You could fill entire book chapters with all the crazy, ill-advised, destructive stunts that animal activists have pulled off in recent years. Few, however, would qualify as being more wrongheaded and counterproductive as what a group of idiots calling themselves Iowans for Animal Liberation did this past weekend.
You want to sway regular people to your cause? You want to turn hearts and minds among the farm families and rural residents of one of the nation’s most agriculturally important—and politically conservative—states?
Then don’t mess with the Butter Cow.
This past weekend, according to several news reports, members of the self-styled Iowans for Animal Liberation hid inside the Iowa State Fair’s Agriculture Building, which houses the famous Butter Cow. The perpetrators broke into the refrigerated display case and vandalized the cow and the case with gallons of red paint. They spray-painted the phrase “Freedom for all” on the window of the display (see photo).
To fully understand the depths of the outrage that act of vandalism provoked, consider that a life-size cow sculpted out of butter has been part of the Iowa State Fair for more than a century. The tradition started in 1911, and a succession of only five sculptors since then has carried on the tradition right up until the present.
This year’s sculptor, Sarah Pratt, began—as always—with a wood, metal, wire and steel mesh frame and about 600 lbs. of low-moisture Iowa butter. Inside a 40-degree walk-in cooler, she applied layers of butter until a life-size butter cow was built, standing 5½ feet tall and 8 feet long.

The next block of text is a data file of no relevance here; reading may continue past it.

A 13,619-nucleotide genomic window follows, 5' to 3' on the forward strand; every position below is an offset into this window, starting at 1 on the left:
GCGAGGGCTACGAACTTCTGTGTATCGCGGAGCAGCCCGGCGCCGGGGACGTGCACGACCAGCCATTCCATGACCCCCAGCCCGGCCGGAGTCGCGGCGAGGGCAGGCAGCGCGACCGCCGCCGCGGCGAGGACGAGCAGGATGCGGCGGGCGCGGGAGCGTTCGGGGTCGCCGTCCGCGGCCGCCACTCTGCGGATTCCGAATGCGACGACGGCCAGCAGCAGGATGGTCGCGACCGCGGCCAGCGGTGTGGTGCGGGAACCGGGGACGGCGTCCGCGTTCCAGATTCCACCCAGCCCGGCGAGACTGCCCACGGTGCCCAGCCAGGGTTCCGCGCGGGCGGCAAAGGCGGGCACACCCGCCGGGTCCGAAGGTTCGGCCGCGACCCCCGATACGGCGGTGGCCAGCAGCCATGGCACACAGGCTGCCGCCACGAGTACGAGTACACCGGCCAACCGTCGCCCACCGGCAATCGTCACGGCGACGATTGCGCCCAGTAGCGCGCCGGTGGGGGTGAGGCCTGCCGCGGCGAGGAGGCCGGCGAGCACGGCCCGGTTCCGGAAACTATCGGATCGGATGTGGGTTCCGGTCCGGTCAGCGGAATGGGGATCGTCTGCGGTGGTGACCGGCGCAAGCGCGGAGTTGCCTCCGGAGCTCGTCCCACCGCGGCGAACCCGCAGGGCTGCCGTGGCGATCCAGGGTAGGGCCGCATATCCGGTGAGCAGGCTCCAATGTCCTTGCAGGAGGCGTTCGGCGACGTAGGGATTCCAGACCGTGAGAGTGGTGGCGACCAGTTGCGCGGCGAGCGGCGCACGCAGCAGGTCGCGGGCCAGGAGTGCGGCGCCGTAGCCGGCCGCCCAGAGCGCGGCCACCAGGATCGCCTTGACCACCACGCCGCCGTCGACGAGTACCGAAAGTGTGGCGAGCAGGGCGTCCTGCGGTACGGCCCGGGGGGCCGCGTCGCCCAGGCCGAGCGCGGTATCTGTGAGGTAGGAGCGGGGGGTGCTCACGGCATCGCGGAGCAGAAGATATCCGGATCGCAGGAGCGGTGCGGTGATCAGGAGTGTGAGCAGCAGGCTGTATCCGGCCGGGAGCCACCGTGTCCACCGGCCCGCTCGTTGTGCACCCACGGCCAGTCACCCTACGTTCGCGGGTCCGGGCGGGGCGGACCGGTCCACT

According to the fair’s PR department, the 660-pound Butter Cow could butter 19,200 slices of toast and would take an average person two lifetimes to consume. Much of the butter used in sculpting the cow is recycled and reused, some of it for up to 10 years.
As is usually the case, after their dirty deed was done, the activists quickly took credit for the vandalism (in truly modern fashion) by sending an email to NBC affiliate WHO Channel 13 Television in Des Moines. In it, they said that “The red paint represented the blood of 11 billion animals murdered each year.”
Reaction—negative reaction—was swift in coming.
Columnist and chef Kurt Michael Friese posted a stinging commentary on The Huffington Post (“The Malicious, Hypocritical Vegan Fringe Strikes Again”), writing, “Did any of the perpetrators honestly believe that this was going to attract a single solitary soul over to their point of view? If they did, then they are every bit as stupid as they seem. This point is driven home all the more by the fact that the paint they used very likely contained a binder called casein, which is derived from—wait for it—mammalian milk! The very same dairy products they were supposedly ‘protesting.’ ”